Queen Letizia of Spain received several representatives of patient organisations on Friday. The audiences, which were held at Zarzuela Palace, were organised in order to inform Her Majesty of fetal alcohol spectrum disorders and celiac disease and the work of the associations.
On Friday morning, the Queen met with members of Visual TEAF, an association that aims to improve the lives of children, adolescents and young adults who are affected by fetal alcohol spectrum disorders. Fetal alcohol spectrum disorders entail a wide range of physical, mental, behavioural and cognitive abnormalities that an individual can have because of the exposure to alcohol during the prenatal development. The association strives to bring people and professionals together from all sorts of fields so that multidisciplinary networks of knowledge and experience can be built.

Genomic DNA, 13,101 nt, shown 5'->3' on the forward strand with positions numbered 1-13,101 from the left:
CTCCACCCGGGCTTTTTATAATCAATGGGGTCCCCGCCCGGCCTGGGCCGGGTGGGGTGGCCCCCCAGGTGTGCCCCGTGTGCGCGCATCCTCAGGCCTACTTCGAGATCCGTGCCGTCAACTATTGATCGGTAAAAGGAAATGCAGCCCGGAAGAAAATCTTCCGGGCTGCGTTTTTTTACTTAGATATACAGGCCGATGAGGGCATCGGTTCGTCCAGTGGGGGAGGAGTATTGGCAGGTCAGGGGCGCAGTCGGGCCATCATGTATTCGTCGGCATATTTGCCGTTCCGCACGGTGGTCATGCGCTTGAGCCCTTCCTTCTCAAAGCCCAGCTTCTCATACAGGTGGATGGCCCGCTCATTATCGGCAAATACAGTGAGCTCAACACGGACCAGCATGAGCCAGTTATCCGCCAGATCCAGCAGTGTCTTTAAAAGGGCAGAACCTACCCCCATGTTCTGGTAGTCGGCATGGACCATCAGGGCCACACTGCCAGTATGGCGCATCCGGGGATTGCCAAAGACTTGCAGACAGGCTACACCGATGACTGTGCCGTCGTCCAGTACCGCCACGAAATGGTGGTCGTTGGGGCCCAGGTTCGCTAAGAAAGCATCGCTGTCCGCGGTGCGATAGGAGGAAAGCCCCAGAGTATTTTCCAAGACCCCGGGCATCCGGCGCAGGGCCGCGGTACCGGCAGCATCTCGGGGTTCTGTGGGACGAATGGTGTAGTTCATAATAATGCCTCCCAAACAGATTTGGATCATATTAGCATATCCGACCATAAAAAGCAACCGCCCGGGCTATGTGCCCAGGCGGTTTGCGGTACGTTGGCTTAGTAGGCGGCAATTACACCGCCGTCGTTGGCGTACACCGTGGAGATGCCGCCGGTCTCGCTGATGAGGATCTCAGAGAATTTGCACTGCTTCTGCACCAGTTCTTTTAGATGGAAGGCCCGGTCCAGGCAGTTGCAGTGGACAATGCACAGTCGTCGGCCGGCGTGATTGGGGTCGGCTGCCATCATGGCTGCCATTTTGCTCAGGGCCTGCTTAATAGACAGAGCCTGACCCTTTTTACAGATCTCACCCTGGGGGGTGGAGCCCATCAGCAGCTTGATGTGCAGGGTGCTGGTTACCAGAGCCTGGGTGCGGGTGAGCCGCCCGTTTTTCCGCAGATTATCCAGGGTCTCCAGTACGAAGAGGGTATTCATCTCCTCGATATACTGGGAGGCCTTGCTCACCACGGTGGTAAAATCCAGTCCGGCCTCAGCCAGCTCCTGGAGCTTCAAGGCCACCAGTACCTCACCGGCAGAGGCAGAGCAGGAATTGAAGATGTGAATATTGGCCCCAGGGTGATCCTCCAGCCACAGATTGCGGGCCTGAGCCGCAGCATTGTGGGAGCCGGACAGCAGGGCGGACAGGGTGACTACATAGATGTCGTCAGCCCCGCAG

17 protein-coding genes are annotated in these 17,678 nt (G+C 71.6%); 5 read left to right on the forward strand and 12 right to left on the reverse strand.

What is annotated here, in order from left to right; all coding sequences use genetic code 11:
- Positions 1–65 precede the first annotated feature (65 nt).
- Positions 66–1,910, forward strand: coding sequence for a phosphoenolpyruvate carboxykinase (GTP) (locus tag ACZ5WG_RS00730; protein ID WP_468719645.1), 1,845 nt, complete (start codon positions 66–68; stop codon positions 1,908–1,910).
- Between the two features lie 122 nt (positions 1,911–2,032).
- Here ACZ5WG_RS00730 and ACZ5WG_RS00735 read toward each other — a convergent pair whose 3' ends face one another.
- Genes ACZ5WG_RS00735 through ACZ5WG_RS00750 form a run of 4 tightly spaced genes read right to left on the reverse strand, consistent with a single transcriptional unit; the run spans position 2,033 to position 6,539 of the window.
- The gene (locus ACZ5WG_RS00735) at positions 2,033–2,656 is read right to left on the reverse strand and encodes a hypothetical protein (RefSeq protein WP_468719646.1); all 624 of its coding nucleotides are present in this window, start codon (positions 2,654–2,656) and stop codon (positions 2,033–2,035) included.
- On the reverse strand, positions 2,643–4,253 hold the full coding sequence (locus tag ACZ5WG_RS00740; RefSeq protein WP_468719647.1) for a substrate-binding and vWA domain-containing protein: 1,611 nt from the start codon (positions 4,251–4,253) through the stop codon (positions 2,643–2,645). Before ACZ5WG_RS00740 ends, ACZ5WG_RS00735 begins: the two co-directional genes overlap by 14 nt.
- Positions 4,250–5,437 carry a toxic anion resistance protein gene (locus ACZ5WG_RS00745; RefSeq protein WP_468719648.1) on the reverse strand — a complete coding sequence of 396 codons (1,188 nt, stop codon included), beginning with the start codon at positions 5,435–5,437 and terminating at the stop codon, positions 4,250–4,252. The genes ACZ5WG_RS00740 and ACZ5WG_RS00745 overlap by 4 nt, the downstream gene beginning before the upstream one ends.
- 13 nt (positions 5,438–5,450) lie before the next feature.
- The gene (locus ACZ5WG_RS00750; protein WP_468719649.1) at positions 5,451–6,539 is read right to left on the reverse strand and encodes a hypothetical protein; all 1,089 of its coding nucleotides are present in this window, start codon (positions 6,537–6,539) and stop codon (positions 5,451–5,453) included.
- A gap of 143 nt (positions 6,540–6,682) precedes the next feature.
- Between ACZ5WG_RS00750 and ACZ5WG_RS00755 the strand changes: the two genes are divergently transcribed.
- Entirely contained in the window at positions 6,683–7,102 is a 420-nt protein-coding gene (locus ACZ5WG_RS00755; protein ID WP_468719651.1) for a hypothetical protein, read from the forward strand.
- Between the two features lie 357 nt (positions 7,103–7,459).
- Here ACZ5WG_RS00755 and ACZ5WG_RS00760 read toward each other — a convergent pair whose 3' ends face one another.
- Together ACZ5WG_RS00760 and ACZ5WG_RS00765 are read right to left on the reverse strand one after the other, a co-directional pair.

TEAF aims to defend the rights of young persons that have been affected by early adversity. In addition, the network raises awareness by organising campaigns about the dangers of drinking alcohol during pregnancy. Many volunteers make sure that the organisation can continue its important work. It is because of this reason that Her Majesty wished to meet some of the families who have been involved with the association. The Queen and her guests were seated in a circle as they discussed how the association works to improve the lives of the families.
After the inspiring meeting, another group of visitors arrived at the Zarzuela Palace. This time, representatives of FACE, the Federation of Associations of Celiacs of Spain, were welcomed by Queen Letizia. The federation consists of 15 associations and two federations and has a total of 21,000 families as members. The improvement of the quality of life of those with celiacs is one of the core missions of the federation as well as achieving the social integration of those with celiacs. FACE lends direct support to celiacs and their families by carrying out awareness campaigns, conducting research and informing about food security. People who are affected by celiac disease need, among others, to follow a gluten-free diet. Her Majesty has praised the organisation for their remarkable work that is supported by many volunteers. The hour-long audience ended with a group photo.